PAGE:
Pie in the Sky Software

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Pie the Sky Software is a Fairport, New York (near Rochester) based software company founded by Kevin Stokes that first operated from 1987 through 2003, and later resurfaced as an Android developer in 2010. At its height in the mid-1990s, it operated as a collection of employees connected via the Internet.

Company Information (2003)[edit]

Pie in the Sky Software:

  • 1596 Ayrault Rd.
  • Fairport, NY 14450 USA
  • Telephone: 716-425-8782

Inactive Websites:

History[edit]

The company, formed principally by programmer Kevin Stokes, first dabbled in 3D computer graphics by creating a modestly popular TSR 3D screen saver called InnerMission in 1987.[1] After more developments, they developed a 3D flight simulator Corncob 3D in 1992. The game was inspired by a flight simulator for the Apple II. The game was first released as shareware and then later commercially as Corncob Deluxe by MVP Software. After seeing Wolfenstein 3D, they wrote a new 3D engine in C and used it in the first person shooter Lethal Tender in 1993. Based on that, they were hired by a German group to create a German language first person shooter.[2]

Pie in the Sky released Terminal Terror, the sequel to Lethal Tender, in 1994. The development of this game, to be published by Expert Software, had taken precedence over the German development and thus strained the relationship. The game was relatively successful, but the company sensed they were unable to keep up and stay ahead of other first person shooter developers. To get around this and enter a niche market, they decided to create the 3D Game Creation System and market themselves to consumers who wanted to make their own 3D games. It is first used by games such as Red Babe by The DaRK CaVErN Productions and La Cosa Nostra by Slade 3D Software.

In 1995 it was used in the Despair series, Terror in Christmas Town, Deer Napped, and Castaway: The Ordeal Begins as well as the official example games Meltdown and Industrial Killers. Meanwhile, the various bugs in the program were worked out and upgrades and patches were released, partly because of the rushed development of the system in the first place.[3] The contract with the German group changed, and instead the new game creation system was re-released in German as well as English.

The engine was ported to Microsoft Windows and Direct X in 1998, as well as updating it beyond Wolfenstein 3D-like standards. The company had first detected the decline of DOS in 1994, and had decided to port to Windows and adopt 3D API technology using the Renderware library. This was first attempted in a racing game called Baja Bash, but emphasis was switched to converting the old game creation engine because of market demands, time constraints, and some criticism of the later game - despite its attempted physics advances. Because of licensing restrictions however, they eventually opted to use Direct3D.[4]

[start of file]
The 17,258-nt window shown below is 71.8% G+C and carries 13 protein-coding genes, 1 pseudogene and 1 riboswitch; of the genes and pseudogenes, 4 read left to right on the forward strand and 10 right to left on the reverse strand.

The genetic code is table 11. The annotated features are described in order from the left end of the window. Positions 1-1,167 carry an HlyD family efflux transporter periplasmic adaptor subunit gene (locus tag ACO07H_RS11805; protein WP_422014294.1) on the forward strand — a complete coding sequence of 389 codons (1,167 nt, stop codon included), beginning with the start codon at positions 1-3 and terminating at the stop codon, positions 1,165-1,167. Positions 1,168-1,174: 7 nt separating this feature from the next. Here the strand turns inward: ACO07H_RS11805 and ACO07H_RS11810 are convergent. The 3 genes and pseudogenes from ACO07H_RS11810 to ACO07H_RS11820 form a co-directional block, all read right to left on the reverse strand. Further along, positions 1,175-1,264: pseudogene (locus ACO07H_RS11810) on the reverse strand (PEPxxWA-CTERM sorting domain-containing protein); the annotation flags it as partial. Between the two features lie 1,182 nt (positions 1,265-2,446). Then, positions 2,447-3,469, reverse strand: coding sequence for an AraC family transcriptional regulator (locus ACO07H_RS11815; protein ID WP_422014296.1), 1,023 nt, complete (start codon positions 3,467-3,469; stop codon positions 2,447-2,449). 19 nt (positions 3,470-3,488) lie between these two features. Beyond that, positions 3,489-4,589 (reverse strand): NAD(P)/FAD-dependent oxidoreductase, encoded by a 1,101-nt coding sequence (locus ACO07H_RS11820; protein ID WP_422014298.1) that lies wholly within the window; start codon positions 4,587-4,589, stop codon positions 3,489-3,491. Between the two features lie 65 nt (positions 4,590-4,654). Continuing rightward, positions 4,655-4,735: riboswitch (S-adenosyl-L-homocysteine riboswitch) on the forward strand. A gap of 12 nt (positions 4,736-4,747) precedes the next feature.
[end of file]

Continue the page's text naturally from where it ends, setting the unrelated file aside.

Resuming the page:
In this updated form that it was used in the game Pencil Whipped, designed for the 2000 Independent Games Festival. Chub Gam 3D, an earlier freeware game, was reissued in director's cut form in 1998. In 2001 the third version of the engine was released, featuring true-3D polygonal enemies and weapons, 3D terrain, super lighting effects, and other improvements.

The engine ceased being sold in May 2003 and soon after the Pie in the Sky company website came down. The book 3D Game Creation by Luke Ahearn for Cyberrookies has a section which examines making games using the Pie in the Sky development tools,[5] and the system, alongside GameMaker: Studio, Construct, The Games Factory and FPS Creator, was used in the "Problem Solving through Game Creation" course put out by the College of Engineering and Applied Science.[6]

In 2010 the company was restarted, and has created a physics engine demo and a dice simulation for the Android operating system, tested on the Motorola Droid.[7] The choice of a physics engine is likely inspired by the popularity of the Corncob 3D physics. The company's new website notes "the focus will be more about making fun stuff that being a money-producing business."[8] The rebirth of the company came from a feeling that small companies can make a better headway in the mobile market than on the PC market, based on their struggling experience trying to keep the Pie in the Sky tools current to big name standards in the 1990s.[4]

Products[edit]

Note: games made with the 3D Game Creation System without the direct involvement of Pie in the Sky Software are not listed here.

The 1992 tile Cyberpuck appears to be based on an early version of Power 3D, suggesting it was possibly licensed.

External Links[edit]

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  • 3D Game Creation (Cyberrookies) - Amazon.com
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  • Pie 3D Physics Demo v1.0 - AndroLib.com
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  • Retrieved from "https://pieskysoft.miraheze.org/w/index.php?title=Pie_in_the_Sky_Software&oldid=398"